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dc.contributor.authorEpstein, Richard A.en_US
dc.date.accessioned2013-02-14T02:58:05Z
dc.date.available2013-02-14T02:58:05Z
dc.date.issued1980en_US
dc.identifier.citation13 Creighton L. Rev. 769 (1979-1980)en_US
dc.identifier.urihttp://hdl.handle.net/10504/39188
dc.description.abstractINTRODUCTION|We are now at the end of the first decade of our experience with automobile no-fault plans. Beginning in 1970 and continuing into the middle years of this decade, such plans have been enacted in some twenty-five states. While the enacted plans differ amongst themselves in important detail, they all introduce some system of compulsory first party insurance that provides compensation for the driver and occupants of any given vehicle, regardless of the circumstances which led to the occurrence of the accident in question. |At the time of their introduction, the automobile no-fault plans were hailed as a major advance over the traditional tort principles...en_US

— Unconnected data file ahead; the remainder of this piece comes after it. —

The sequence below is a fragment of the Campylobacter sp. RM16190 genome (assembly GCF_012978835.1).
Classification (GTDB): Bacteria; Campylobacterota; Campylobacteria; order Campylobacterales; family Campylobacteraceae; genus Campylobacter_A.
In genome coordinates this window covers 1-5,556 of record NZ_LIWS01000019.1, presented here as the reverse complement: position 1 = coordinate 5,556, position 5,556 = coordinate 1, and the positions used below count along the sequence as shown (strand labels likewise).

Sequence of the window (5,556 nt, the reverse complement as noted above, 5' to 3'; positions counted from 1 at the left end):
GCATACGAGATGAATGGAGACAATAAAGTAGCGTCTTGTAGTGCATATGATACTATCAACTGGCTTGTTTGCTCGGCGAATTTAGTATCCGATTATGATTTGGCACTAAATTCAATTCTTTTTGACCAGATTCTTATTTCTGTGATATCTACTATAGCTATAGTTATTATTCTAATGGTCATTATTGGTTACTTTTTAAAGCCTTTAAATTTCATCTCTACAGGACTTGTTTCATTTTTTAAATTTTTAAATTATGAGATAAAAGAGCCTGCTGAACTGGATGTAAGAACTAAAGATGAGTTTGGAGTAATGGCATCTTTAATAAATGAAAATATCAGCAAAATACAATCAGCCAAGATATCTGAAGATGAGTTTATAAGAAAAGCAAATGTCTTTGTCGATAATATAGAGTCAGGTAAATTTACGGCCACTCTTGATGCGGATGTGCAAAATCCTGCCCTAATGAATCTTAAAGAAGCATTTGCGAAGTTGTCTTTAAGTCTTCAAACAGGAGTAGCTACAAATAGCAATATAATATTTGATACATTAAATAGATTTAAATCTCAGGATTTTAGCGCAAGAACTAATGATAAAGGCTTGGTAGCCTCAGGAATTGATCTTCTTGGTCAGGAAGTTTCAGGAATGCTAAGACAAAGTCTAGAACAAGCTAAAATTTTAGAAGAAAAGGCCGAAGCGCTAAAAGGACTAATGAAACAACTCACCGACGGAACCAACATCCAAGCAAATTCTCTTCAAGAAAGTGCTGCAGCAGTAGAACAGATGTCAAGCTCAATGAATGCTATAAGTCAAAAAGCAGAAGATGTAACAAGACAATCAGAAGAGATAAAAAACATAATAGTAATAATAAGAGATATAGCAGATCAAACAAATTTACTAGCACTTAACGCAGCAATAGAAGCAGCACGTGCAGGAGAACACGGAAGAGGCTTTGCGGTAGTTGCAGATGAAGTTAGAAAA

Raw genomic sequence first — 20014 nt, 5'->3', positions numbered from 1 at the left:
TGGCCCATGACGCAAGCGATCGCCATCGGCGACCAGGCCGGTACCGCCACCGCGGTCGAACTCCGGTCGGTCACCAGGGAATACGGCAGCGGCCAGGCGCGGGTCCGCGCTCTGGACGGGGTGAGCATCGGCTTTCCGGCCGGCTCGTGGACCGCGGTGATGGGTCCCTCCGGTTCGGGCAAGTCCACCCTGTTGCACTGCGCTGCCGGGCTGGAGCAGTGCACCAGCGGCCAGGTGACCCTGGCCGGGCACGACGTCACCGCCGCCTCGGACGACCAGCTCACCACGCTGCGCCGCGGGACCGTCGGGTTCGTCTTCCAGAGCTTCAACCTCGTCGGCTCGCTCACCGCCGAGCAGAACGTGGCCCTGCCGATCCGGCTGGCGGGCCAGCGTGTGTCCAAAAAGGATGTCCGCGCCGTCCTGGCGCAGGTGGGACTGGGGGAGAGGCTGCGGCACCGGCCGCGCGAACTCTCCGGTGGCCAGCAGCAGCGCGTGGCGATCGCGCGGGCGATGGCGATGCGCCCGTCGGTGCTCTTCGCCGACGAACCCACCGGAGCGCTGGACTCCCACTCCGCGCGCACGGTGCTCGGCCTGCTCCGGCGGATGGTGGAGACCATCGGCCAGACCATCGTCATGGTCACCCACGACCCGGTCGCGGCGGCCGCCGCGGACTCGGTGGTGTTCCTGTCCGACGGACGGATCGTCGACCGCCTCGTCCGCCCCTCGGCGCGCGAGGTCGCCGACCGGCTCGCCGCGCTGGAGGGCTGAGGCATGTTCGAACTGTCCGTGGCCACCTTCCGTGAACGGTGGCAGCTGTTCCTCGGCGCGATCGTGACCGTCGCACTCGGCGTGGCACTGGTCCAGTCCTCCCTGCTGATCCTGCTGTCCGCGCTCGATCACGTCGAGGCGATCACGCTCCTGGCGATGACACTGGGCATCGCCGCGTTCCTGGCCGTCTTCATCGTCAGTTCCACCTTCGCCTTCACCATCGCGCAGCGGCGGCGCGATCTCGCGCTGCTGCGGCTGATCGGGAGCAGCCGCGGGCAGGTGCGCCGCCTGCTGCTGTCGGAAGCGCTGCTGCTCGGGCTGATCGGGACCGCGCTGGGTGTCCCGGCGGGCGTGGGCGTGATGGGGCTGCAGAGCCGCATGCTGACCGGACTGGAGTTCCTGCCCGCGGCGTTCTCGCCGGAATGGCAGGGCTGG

dc.publisherCreighton University School of Lawen_US
dc.titleAutomobile No-Fault Plans: A Second Look at First Principlesen_US
dc.typeJournal Articleen_US
dc.rights.holderCreighton Universityen_US
dc.description.volume13en_US
dc.publisher.locationOmaha, Nebraskaen_US
dc.title.workCreighton Law Reviewen_US
dc.description.note1979-1980en_US
dc.description.pages769en_US


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